The papal bull: Misericordiae Vultus

by Michael Sean Winters

View Author Profile

Join the Conversation

Send your thoughts to Letters to the Editor. Learn more

Misericordiae Vultus is the best papal bull ever. And that is no bull.

At Commonweal, Fr. Robert P. Imbelli has already called attention to the Christocentric focus of the text, which we discern in its opening sentence,: "Jesus Christ is the face of the Father's mercy." This is who Jesus Christ is. The essence of His relationship from the Father and to ourselves is mercy. Contra the many obnoxious attacks on Cardinal Walter Kasper's book Mercy that have appeared, Pope Francis states that +Kasper nailed it: A Church in which the proclamation of God's mercy is not foundational, operational and obvious is not being true to its founder.

The second paragraph of the text spells this out:

We need constantly to contemplate the mystery of mercy. It is a wellspring of joy, serenity, and peace. Our salvation depends on it. Mercy: the word reveals the very mystery of the Most Holy Trinity. Mercy: the ultimate and supreme act by which God comes to meet us. Mercy: the fundamental law that dwells in the heart of every person who looks sincerely into the eyes of his brothers and sisters on the path of life. Mercy: the bridge that connects God and man, opening our hearts to a hope of being loved forever despite our sinfulness.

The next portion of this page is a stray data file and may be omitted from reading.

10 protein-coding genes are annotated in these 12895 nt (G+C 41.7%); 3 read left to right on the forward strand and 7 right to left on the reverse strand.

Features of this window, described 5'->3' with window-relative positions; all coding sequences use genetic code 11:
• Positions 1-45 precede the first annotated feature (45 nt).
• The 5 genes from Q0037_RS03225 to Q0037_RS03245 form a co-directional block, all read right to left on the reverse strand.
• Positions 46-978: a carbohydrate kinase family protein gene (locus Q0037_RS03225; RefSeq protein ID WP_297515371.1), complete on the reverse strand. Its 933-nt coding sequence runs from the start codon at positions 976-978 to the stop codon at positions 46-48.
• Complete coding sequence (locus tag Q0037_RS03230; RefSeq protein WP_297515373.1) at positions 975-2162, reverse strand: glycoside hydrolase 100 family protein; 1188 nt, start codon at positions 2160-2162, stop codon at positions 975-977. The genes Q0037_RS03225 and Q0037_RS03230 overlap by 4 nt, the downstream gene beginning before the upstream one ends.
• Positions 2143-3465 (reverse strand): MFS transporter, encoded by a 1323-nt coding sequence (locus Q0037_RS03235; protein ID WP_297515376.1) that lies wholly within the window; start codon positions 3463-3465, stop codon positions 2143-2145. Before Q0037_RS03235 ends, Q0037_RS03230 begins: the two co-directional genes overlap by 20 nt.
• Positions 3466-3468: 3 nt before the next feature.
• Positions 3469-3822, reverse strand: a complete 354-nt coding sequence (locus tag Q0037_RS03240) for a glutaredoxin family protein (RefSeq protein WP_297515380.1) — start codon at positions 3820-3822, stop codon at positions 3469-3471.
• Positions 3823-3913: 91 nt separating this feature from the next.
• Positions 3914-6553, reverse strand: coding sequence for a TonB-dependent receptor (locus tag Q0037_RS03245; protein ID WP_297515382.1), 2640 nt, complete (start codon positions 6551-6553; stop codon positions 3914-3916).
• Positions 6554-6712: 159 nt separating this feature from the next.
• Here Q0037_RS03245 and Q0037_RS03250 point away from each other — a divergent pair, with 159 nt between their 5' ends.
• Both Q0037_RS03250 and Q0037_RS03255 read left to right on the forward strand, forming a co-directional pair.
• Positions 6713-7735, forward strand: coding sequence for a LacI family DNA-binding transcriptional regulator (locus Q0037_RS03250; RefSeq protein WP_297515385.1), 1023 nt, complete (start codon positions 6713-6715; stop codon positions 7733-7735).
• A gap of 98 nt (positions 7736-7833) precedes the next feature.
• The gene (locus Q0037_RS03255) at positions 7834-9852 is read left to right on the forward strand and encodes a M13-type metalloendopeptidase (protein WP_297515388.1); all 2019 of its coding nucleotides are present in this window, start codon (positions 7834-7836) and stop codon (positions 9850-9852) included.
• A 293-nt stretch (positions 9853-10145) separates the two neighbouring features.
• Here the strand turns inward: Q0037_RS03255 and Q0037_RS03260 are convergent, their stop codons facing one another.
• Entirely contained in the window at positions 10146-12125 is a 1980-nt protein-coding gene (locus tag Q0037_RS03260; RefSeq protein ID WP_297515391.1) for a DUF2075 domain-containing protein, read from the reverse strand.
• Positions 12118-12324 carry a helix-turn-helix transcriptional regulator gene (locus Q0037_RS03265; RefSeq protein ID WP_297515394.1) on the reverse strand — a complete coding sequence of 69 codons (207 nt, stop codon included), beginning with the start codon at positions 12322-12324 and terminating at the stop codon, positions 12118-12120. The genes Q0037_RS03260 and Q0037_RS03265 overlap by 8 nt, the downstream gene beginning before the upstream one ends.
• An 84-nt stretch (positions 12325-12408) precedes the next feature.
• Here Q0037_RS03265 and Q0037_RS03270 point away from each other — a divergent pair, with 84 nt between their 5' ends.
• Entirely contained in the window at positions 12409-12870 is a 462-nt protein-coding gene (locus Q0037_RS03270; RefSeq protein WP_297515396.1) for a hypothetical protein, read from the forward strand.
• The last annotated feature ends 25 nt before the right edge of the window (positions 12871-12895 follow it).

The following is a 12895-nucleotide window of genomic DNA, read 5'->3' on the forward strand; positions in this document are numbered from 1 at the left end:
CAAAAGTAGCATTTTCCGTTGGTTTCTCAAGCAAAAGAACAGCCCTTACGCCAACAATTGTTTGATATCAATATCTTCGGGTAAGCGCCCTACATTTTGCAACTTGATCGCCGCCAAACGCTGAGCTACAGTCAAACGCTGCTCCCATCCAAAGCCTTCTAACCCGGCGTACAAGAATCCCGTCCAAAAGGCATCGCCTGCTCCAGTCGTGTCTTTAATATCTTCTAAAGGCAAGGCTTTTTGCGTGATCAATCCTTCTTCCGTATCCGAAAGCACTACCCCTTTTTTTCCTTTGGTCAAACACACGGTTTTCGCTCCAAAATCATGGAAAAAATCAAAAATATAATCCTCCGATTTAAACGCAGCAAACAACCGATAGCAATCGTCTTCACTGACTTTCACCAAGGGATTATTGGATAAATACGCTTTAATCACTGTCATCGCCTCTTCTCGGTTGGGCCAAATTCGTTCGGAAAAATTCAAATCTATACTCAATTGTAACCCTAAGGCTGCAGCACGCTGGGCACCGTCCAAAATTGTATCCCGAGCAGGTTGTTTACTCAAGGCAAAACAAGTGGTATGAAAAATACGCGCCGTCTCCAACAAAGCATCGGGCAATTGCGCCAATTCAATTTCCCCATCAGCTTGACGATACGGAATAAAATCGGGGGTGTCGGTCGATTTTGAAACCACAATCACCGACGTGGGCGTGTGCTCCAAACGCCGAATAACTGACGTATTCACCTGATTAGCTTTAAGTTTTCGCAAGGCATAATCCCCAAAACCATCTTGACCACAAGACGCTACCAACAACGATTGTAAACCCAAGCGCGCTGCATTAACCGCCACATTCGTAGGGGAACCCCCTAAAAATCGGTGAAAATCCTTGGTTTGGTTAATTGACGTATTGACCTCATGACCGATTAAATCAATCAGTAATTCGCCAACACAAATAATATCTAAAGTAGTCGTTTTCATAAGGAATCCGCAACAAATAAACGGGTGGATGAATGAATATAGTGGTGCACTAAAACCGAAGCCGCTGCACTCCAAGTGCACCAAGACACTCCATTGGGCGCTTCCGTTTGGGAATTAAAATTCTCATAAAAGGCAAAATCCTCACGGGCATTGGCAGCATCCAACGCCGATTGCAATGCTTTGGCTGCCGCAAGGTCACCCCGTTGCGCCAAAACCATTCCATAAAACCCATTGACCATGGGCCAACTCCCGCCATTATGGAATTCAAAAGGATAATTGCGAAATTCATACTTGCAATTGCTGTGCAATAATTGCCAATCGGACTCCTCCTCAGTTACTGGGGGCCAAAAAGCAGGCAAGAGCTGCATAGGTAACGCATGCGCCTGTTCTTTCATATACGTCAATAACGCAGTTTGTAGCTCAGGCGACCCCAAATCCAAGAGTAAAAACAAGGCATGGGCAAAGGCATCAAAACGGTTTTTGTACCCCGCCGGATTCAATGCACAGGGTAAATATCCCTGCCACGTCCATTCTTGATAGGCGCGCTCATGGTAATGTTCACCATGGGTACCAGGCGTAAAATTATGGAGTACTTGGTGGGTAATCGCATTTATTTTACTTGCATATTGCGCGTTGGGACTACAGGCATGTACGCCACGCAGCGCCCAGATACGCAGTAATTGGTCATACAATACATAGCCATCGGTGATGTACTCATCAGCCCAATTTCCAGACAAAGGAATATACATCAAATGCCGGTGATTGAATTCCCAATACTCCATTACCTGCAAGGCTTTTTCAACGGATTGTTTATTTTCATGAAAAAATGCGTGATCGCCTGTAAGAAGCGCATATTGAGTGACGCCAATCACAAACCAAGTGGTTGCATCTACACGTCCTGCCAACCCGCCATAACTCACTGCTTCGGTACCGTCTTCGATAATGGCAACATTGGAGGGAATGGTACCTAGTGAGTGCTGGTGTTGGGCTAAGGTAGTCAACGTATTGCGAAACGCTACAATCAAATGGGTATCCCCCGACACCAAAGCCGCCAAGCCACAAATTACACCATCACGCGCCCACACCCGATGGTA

It is hard to imagine a more countercultural cluster of sentences. At the end of a century in which humankind's mastery over the atom was illustrative of a thorough-going dominance, after the Shoah and Hiroshima, after we became aware of mass starvation while the rich want for nothing, after all the wars and all the terrorism and all the other horrors our "mastery" has called forth, Pope Francis invites us to look to the "wellspring of joy, serenity, and peace" that is God's mercy, not just as individuals but as a Church.